Total no brainer. Keep them sealed tightly in a cool, dark place.
Keep it in the fridge once opened.
Keep it in a dark container or in a dark place. Try not to let it get warm.
ways to use these ingredients beyond this salad
If you buy too many ingredients or decide not to make this kale Greek salad after buying everything, here are some ideas of more things to make:
Buy two big bunches of kale, instead of one, wash and store it all at the same time, and make some sautéed kale a few days after you’re sick of kale salad. Just heat a pan over medium-high heat, add a tiny bit of neutral oil, and sauté to wilt. Then sprinkle on some soy sauce, dark sesame oil, rice wine vinegar, and sesame seeds. Or if you have a more mediterranean pantry, start with some sliced garlic in some oil for 30 seconds, then sauté your kale, and finish it with some lemon juice, extra virgin olive oil, sea salt, crushed red pepper, and sesame seeds.
Use mustard, za’atar, black pepper, and oregano as flavor boosters anytime you’re cooking a bland protein.
Enjoy feta with fresh or dried fruit as a snack. It’s so good with apricots and other stone fruit (dried, canned, fresh), especially on some toast with a little bit of honey.
Olives: “you will certainly not regret eating 30 to 40 olives” (anyone else??).
Or if you’re in it for the actual recipe, enjoy this kale Greek salad!Print
Kale Greek Salad with orange supremes
- Prep Time: 20 minutes
- Total Time: 20 minutes
- Yield: serves 6 as a side (add grilled chicken to make this a main for 4)
- 6 packed cups chopped kale leaves (150g), from about 1 big bunch
- 1/4 cup extra virgin olive oil (55g)
- 1 tablespoon red wine vinegar (15g)
- 1 tablespoon lemon juice (or use 2 extra teaspoons vinegar) (15g)
- 1 tablespoon dijon mustard (15g)
- 1 teaspoon dried oregano (0.5g)
- 1 tablespoon za’atar* (7g)
- 1 teaspoon black pepper (3g)
- 1–2 cloves of garlic, crushed through a press (5g)
- Salt, to taste
- 1 orange, supremed (100g after supreming)
- 1/4 cup thinly sliced red onion** (30g)
- 1/3 cup pitted green olives (60g)
- 1/4 cup crumbled feta (or more, to taste) (40g)
- Extra lemon juice
- Place the kale in a large mixing bowl, and cover with the olive oil, red wine vinegar, lemon juice, mustard, oregano, za’atar, black pepper, garlic, and salt (go easy on the salt, because the kale will shrink down slightly, and you’re going to add some salty feta and olives soon). Wash your hands very well, and “massage” the kale until it softens a bit, feels less crinkly, and the dressing is evenly distributed.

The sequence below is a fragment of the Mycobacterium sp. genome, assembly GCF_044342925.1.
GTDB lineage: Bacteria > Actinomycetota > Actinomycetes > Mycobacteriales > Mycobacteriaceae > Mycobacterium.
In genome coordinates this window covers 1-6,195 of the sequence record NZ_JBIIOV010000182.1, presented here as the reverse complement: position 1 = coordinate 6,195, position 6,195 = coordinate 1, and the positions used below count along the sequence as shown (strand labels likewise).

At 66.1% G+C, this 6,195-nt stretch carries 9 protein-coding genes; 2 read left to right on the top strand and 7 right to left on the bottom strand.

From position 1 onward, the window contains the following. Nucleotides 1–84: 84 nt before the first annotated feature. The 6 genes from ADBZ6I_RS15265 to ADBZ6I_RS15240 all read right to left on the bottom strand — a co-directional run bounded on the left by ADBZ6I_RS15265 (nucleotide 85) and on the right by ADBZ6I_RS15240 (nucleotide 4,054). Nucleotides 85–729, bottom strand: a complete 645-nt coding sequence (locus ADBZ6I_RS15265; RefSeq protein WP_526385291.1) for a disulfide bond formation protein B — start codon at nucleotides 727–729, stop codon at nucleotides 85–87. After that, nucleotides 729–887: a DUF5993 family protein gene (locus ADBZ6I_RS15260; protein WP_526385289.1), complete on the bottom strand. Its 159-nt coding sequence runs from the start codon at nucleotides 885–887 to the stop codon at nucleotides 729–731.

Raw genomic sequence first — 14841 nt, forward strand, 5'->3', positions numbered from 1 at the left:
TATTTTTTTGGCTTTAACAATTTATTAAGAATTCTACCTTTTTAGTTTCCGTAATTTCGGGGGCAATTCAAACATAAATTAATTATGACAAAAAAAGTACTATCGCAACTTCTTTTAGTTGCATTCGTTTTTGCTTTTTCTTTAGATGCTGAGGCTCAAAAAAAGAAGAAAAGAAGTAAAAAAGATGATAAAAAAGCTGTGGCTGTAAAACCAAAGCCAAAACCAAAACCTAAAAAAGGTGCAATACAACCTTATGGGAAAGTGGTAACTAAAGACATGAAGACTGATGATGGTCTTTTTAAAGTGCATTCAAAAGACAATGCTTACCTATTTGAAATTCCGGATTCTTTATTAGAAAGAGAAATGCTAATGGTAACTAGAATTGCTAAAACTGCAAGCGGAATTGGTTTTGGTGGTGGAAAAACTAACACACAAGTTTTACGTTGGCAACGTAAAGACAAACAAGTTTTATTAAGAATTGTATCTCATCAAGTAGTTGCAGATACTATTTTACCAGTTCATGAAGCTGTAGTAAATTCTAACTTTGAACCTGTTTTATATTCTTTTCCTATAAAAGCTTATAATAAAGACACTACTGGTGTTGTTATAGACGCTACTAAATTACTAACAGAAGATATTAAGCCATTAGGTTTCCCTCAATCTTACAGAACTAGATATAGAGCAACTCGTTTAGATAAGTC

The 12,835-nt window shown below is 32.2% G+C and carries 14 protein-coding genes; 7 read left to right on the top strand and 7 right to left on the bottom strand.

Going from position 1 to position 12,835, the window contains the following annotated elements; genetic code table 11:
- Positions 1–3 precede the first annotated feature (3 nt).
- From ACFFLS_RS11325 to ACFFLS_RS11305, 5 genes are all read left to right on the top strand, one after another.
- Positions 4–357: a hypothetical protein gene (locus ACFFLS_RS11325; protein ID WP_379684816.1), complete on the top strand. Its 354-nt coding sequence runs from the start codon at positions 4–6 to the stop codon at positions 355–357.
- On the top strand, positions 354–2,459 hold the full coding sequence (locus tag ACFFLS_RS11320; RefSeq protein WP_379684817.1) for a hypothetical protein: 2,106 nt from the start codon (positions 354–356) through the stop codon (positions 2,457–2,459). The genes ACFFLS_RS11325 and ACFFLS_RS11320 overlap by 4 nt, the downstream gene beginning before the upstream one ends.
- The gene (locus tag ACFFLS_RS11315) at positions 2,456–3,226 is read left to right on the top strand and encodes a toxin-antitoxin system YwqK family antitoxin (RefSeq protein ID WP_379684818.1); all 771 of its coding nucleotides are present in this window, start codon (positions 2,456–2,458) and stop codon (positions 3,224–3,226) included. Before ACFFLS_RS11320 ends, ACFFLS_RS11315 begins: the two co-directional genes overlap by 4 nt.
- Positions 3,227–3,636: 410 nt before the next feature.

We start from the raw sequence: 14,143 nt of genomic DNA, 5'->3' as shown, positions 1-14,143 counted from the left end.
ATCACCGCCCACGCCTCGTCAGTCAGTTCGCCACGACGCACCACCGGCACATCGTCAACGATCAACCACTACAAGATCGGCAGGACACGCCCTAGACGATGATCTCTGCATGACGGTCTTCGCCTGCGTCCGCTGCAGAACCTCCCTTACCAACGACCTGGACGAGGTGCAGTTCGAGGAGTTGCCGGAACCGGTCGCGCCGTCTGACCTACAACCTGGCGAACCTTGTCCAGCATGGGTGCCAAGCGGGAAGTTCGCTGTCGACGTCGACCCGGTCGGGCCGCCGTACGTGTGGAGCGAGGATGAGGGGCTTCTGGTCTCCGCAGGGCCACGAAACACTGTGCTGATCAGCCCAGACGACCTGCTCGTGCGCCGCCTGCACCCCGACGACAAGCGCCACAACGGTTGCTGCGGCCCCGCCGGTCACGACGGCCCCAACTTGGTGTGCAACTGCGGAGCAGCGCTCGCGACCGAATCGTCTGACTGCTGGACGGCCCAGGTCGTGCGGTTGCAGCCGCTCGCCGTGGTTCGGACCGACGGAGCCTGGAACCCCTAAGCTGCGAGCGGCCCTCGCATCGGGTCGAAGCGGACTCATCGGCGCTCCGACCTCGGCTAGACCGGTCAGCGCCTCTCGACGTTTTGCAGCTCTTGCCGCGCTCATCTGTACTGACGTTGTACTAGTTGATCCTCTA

- Top with the oranges, red onion, green olives, and feta, and more lemon to taste (optional), and serve. If you’d like to store it longer, store these toppings separately, and top the kale mixture for each serving as you go. The salad will keep in the refrigerator for a day or two, even after dressing and combining everything, but it will last a couple days longer stored separately.
* If you don’t have za’atar, feel free to use a little extra oregano to taste. But don’t replace the whole tablespoon with equal parts oregano, because oregano tends to be a lot more fragrant and overwhelming—just use a little extra. If you don’t have oregano, feel free to use as much extra za’atar as you’d like to replace it. And if you don’t have either, feel free to use about 1 teaspoon of dried thyme, or another herb of your choosing.
** Feel free to use pickled red onion, as I’ve done in the photos here. This recipe explains how to make pickled red onions, which keep for a while in the fridge, and are a good way to make sure you don’t have to find an immediate use for the rest of that onion after slicing just a little for this recipe.
More substitutions: You can use supremed grapefruit instead of oranges, if you have those around. Or even feel free to use clementines, but instead of supreming them, simply peel and separate their segments. You can also use whatever kinds of olives you have—I just personally love Sicilian green olives (AKA, Castelvetrano olives), so I listed them here because I think they go the best. If you have romaine instead of kale, go ahead and use it, skipping the massaging step. If you don’t have fresh garlic on hand, you can substitute about 1/2 to 1 teaspoon powdered garlic (to taste). The feta is hard to replace, but you can always skip it, especially if you’re vegan.